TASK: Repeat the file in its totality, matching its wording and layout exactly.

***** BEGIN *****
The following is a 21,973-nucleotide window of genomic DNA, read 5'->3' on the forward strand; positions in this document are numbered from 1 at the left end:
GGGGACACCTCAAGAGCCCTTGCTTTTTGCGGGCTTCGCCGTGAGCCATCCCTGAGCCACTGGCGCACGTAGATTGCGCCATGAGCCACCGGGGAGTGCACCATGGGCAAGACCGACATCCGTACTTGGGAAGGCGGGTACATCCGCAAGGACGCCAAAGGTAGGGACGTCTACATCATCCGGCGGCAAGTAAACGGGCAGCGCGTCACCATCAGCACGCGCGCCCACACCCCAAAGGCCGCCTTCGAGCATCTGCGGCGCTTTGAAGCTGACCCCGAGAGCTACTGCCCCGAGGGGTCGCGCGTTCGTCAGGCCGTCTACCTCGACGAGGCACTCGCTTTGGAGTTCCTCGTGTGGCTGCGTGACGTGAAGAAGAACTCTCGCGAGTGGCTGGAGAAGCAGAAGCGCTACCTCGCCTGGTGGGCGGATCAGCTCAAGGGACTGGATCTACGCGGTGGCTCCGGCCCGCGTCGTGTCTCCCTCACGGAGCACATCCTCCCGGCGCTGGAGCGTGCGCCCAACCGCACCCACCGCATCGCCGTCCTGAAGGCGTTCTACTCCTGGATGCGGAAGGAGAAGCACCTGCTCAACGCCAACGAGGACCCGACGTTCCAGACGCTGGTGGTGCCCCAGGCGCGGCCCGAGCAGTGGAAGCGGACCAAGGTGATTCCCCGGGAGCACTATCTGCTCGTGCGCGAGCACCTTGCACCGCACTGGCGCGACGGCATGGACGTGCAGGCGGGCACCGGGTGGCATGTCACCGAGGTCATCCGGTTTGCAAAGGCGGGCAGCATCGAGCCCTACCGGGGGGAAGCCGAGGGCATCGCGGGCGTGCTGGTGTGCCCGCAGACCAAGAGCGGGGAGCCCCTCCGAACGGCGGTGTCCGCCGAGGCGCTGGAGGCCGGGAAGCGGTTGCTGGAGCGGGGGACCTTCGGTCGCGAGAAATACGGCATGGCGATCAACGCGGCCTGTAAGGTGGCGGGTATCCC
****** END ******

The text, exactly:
The following is a 21,973-nucleotide window of genomic DNA, read 5'->3' on the forward strand; positions in this document are numbered from 1 at the left end:
GGGGACACCTCAAGAGCCCTTGCTTTTTGCGGGCTTCGCCGTGAGCCATCCCTGAGCCACTGGCGCACGTAGATTGCGCCATGAGCCACCGGGGAGTGCACCATGGGCAAGACCGACATCCGTACTTGGGAAGGCGGGTACATCCGCAAGGACGCCAAAGGTAGGGACGTCTACATCATCCGGCGGCAAGTAAACGGGCAGCGCGTCACCATCAGCACGCGCGCCCACACCCCAAAGGCCGCCTTCGAGCATCTGCGGCGCTTTGAAGCTGACCCCGAGAGCTACTGCCCCGAGGGGTCGCGCGTTCGTCAGGCCGTCTACCTCGACGAGGCACTCGCTTTGGAGTTCCTCGTGTGGCTGCGTGACGTGAAGAAGAACTCTCGCGAGTGGCTGGAGAAGCAGAAGCGCTACCTCGCCTGGTGGGCGGATCAGCTCAAGGGACTGGATCTACGCGGTGGCTCCGGCCCGCGTCGTGTCTCCCTCACGGAGCACATCCTCCCGGCGCTGGAGCGTGCGCCCAACCGCACCCACCGCATCGCCGTCCTGAAGGCGTTCTACTCCTGGATGCGGAAGGAGAAGCACCTGCTCAACGCCAACGAGGACCCGACGTTCCAGACGCTGGTGGTGCCCCAGGCGCGGCCCGAGCAGTGGAAGCGGACCAAGGTGATTCCCCGGGAGCACTATCTGCTCGTGCGCGAGCACCTTGCACCGCACTGGCGCGACGGCATGGACGTGCAGGCGGGCACCGGGTGGCATGTCACCGAGGTCATCCGGTTTGCAAAGGCGGGCAGCATCGAGCCCTACCGGGGGGAAGCCGAGGGCATCGCGGGCGTGCTGGTGTGCCCGCAGACCAAGAGCGGGGAGCCCCTCCGAACGGCGGTGTCCGCCGAGGCGCTGGAGGCCGGGAAGCGGTTGCTGGAGCGGGGGACCTTCGGTCGCGAGAAATACGGCATGGCGATCAACGCGGCCTGTAAGGTGGCGGGTATCCC